Well before my teen years I held strong beliefs in equal rights for all. Having Terry Bean as a brother was wonderful and instructive, of course. But equal rights was an intuitive concept that just seemed to be a self-evident truths any 10-year old could see.
I became a quiet ally, albeit a young one. The things that some other kids and some adults would say I knew to be incorrect and mean spirited. This included comments on girls, certain religions, gays, and people of color. I stopped being friends with some folks because of what they said but I never explained why.
SPEAKING OUT: As I progressed through the ranks I became more vocal. I got fired from a job when I was 25 because a co-worker called my brother a faggot…and I expressed my disagreement in a workplace inappropriate manner, and hence to his skull.
I was 30+/-, I was the Branch Manager of an Industrial Products Distributor. 90% of our clients were boilermakers and construction workers…”men’s men”. One day a supplier’s salesman called on me and started out by telling me a joke that demeaned women, and then another one that demeaned gays and AIDs Victims. Before he could start the third joke I told him that I was offended. I told him that we were done for the day and that in a minute he would be asked to leave, but first I wanted to tell him why. I told him that the man I loved dearly and considered to be my brother-in-law had died of AIDs recently, and that for him to make light of the death of a wonderful man was not acceptable. I told him that if he came back in a month and there were no more racist/genderist/gay/etc jokes we would be fine, as if nothing had ever happened. I also told him that he was free to say anything he wished…but if it was patently offensive I would give all of his business to his competitor, and that I would write a letter to his company’s owner explaining why…and then send it to our other 10 branches. He apologized…and when he came back to service our account he never again said a thing objectionable to me. I suspect he may have chosen a different approach to all of his clients. It was obvious to me he was not a bad person…just one that had not thought clearly about the pain his words and actions might cause.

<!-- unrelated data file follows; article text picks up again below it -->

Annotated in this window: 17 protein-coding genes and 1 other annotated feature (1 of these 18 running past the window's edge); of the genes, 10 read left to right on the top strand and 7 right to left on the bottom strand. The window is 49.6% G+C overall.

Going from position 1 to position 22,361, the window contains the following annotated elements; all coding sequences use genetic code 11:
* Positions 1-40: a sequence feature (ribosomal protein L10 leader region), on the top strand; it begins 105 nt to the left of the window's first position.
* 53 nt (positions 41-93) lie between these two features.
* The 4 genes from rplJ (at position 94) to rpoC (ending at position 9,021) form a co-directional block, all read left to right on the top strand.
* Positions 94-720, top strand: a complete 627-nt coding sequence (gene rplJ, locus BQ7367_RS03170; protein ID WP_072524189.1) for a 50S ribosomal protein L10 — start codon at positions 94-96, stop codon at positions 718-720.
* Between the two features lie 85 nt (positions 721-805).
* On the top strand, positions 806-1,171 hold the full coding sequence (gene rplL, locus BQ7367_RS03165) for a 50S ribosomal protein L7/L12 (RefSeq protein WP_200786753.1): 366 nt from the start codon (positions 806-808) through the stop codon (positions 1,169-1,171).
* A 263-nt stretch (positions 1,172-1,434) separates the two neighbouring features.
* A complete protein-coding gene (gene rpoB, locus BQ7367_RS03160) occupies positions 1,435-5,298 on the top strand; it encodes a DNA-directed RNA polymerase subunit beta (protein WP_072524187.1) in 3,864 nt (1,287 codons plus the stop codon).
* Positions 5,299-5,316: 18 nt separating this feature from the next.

Back then I was nervous about being an outspoken ally–today being silent is what would make me uncomfortable.